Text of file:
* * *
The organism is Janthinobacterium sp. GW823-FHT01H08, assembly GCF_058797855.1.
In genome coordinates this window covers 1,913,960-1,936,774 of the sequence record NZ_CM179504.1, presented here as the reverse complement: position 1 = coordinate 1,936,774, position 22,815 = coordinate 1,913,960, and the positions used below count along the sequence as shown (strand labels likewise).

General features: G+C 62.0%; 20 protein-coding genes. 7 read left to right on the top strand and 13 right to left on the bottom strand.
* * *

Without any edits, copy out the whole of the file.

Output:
The organism is Janthinobacterium sp. GW823-FHT01H08, assembly GCF_058797855.1.
In genome coordinates this window covers 1,913,960-1,936,774 of the sequence record NZ_CM179504.1, presented here as the reverse complement: position 1 = coordinate 1,936,774, position 22,815 = coordinate 1,913,960, and the positions used below count along the sequence as shown (strand labels likewise).

General features: G+C 62.0%; 20 protein-coding genes. 7 read left to right on the top strand and 13 right to left on the bottom strand.